Life after breast can­cer treat­ment.

Woman's Era - - Short Story - By Dr. D C Do­val

Women un­der­go­ing breast can­cer treat­ment hope that once their treat­ment (surgery, chemo­ther­apy or ra­di­a­tion) is com­pleted, life will re­turn to nor­mal and con­tinue as it did be­fore they went through the treat­ment phase. Un­for­tu­nately, many breast can­cer sur­vivors have said that they were ill-pre­pared and un­aware of how dif­fer­ent their life would be after treat­ment. There were new chal­lenges and cir­cum­stances to face and this re­quired a great deal of phys­i­cal and men­tal prepa­ra­tion. In ad­di­tion, there was the lin­ger­ing, nag­ging fear that the can­cer could re­turn.

If you or some­one you care for is com­plet­ing treat­ment for breast can­cer, it is ad­vis­able to be aware of the changes one can ex­pect, in or­der to be bet­ter equipped to cope with the re­cov­ery process.

The treat­ment may be over, but the side ef­fects could per­sist

The hair loss, nau­sea and vom­it­ing will stop, but some side ef­fects of chemo­ther­apy could linger on for longer, like fa­tigue and dif­fi­culty in fo­cussing and re­mem­ber­ing, which were not present be­fore the treat­ment. This is nor­mal. I sug­gest that you make a note of all the changes you no­tice and dis­cuss them with your doc­tor at your next check-up.

Here are some prac­ti­cal ways to cope with fa­tigue: plan your day in ad­vance; pace your­self through the day; take short breaks and naps dur­ing the day; al­low oth­ers to help you; and find eas­ier ways to do your reg­u­lar work, such as sit­ting while trav­el­ling or clean­ing the house. If you are find­ing it dif­fi­cult to focus or con­cen­trate, try the fol­low­ing: write down your to-do lists for the day; stick post-it notes where you can see them eas­ily or set re­minders on your phone for im­por­tant tasks; focus on one task at a time; and learn to re­lax and man­age your stress.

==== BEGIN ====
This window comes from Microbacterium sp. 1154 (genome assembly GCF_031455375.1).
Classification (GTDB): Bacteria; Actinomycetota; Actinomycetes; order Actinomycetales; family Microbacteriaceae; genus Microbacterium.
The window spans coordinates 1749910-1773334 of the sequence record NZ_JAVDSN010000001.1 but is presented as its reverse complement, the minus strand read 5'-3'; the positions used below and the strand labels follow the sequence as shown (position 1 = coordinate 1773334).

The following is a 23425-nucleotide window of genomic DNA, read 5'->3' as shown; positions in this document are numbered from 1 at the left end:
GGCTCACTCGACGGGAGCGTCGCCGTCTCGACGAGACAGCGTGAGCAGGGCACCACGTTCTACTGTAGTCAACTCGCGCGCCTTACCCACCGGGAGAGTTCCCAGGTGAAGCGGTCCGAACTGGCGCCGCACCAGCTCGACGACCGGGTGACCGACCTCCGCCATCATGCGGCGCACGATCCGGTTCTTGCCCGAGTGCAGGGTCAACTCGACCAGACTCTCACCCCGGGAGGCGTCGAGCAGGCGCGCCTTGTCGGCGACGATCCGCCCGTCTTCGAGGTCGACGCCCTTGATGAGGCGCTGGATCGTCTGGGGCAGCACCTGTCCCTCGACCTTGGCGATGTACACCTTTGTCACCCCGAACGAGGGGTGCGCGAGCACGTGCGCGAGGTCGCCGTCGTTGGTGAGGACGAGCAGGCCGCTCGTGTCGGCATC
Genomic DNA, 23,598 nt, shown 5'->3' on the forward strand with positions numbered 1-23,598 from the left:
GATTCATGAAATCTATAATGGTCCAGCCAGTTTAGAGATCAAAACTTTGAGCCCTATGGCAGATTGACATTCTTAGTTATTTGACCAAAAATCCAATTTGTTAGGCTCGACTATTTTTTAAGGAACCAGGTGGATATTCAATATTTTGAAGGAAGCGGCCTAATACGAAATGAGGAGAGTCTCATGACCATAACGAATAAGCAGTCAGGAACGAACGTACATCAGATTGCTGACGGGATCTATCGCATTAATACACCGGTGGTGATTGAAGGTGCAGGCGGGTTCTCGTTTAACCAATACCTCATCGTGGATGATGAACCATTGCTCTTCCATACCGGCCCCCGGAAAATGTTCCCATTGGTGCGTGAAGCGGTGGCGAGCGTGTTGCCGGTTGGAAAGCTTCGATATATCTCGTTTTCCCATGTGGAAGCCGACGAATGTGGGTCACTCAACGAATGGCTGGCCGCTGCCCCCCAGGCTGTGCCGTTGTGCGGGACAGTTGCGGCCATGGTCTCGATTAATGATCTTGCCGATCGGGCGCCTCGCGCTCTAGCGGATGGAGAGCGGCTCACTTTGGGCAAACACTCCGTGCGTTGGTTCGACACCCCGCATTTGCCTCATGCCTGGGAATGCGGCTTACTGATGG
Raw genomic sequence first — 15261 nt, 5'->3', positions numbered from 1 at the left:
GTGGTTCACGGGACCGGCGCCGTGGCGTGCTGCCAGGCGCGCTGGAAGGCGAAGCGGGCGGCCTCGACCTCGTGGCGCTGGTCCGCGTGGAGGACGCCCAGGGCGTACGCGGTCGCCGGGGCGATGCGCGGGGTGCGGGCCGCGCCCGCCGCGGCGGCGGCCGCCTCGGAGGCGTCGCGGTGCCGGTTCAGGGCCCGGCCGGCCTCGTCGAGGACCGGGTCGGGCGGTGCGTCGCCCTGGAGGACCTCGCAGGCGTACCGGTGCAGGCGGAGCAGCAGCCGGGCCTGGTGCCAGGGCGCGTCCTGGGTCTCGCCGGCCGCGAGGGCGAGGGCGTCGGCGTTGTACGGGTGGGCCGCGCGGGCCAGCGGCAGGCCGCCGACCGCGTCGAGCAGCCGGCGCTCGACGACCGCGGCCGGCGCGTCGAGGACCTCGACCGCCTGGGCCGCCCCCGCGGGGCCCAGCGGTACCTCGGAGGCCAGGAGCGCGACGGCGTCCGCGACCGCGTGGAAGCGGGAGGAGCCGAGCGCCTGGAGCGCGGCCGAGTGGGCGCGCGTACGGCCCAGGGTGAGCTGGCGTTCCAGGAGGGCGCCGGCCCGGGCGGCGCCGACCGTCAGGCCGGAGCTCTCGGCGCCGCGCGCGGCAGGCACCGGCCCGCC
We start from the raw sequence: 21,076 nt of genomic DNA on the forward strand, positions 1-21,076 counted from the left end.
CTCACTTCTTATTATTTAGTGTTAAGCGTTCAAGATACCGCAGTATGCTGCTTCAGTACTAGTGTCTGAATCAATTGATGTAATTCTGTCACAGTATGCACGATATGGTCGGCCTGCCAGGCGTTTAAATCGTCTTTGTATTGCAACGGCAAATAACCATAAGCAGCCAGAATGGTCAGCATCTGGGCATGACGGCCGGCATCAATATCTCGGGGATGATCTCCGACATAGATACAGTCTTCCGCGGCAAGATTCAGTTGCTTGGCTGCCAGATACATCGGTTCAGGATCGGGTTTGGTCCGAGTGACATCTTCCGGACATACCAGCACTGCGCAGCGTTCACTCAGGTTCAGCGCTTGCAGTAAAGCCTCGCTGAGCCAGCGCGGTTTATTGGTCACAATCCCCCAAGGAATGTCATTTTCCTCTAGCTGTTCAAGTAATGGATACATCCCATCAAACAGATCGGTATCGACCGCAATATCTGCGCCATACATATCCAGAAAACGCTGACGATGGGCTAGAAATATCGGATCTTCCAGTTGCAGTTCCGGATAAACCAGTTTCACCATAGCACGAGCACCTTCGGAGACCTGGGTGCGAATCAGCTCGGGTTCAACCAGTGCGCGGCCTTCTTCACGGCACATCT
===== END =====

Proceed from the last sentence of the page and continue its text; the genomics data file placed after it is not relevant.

Reg­u­lar doc­tor vis­its must be­come part of your life

Sched­ule reg­u­lar check-ups with your on­col­o­gist, as pre­scribed. You may also be re­quired to do reg­u­lar check-ups such as pelvic ex­ams or bone den­sity tests de­pend­ing on the drugs you are tak­ing.

A healthy lifestyle is an im­por­tant as­pect of re­cov­ery

There is no sure method that can pre­vent the re­cur­rence of the can­cer. A healthy lifestyle, how­ever, can help you feel bet­ter, more en­er­gised and phys­i­cally stronger. Some things that you must in­clude are: healthy food choices, such as 5 to 9 daily serv­ings of veg­eta­bles and fruit, less salt and less fat in your diet; reg­u­lar ex­er­cise for at least 30 min­utes a day to re­duce treat­ment side ef­fects such as anx­i­ety, fa­tigue, nau­sea, pain and di­ar­rhoea; no smok­ing be­cause it in­creases the like­li­hood of de­vel­op­ing can­cers at the same or a dif­fer­ent site; and re­duced con­sump­tion of al­co­hol.

Your body may not be the same, but that is okay

For women who have had to un­dergo a mas­tec­tomy (breast re­moval surgery), los­ing one or both breasts can be very dis­tress­ing. Even a breast-con­serv­ing surgery (lumpec­tomy) where only the tu­mour is re­moved, could lead to some scar­ring or a change in the shape or size of the breast. Some women re­spond to this by opt­ing for a breast re­con­struc­tive surgery, whereas oth­ers choose to wear a breast

pros­the­sis. What­ever your choice may be, my advice is to ac­cept the change your body has gone through, love your body re­gard­less of this change and ap­pre­ci­ate the fact that it all hap­pened as part of your treat­ment and re­cov­ery. Choos­ing clothes that make you feel at­trac­tive and not self-con­scious can also help.

In­ti­macy and sex­ual ac­tiv­ity may be af­fected, but can be over­come

Women also worry about whether they will be able to en­joy the same kind of in­ti­macy with their part­ner after breast surgery as they did be­fore. Yes, after treat­ment you may have to ap­proach sex­ual ac­tiv­ity a lit­tle dif­fer­ently. An open dis­cus­sion with your part­ner could be help­ful. You may find that your worry was com­pletely un­founded. It would be a good idea to also con­sult with a sex ther­a­pist. What­ever you choose, know that breast surgery and ra­di­a­tion do not usu­ally de­crease li­bido or sex­ual plea­sure.

Ev­ery sur­vivor has a dif­fer­ent story to tell. Ev­ery story is spe­cial be­cause it is a story of courage and hope in the face of over­whelm­ing odds. The road to re­cov­ery can be man­aged with a lit­tle re­solve on your part and sup­port from fam­ily and care­givers. It helps to re­mem­ber that one of the hard­est parts of your breast can­cer jour­ney – the treat­ment – is over. It is time to cel­e­brate and make lifestyle changes that will pave the way for liv­ing ev­ery day joy­fully.

Dr. D C Do­val Direc­tor Med­i­cal On­col­ogy, Ra­jiv Gandhi Can­cer In­sti­tute and Re­search Cen­tre, New Delhi

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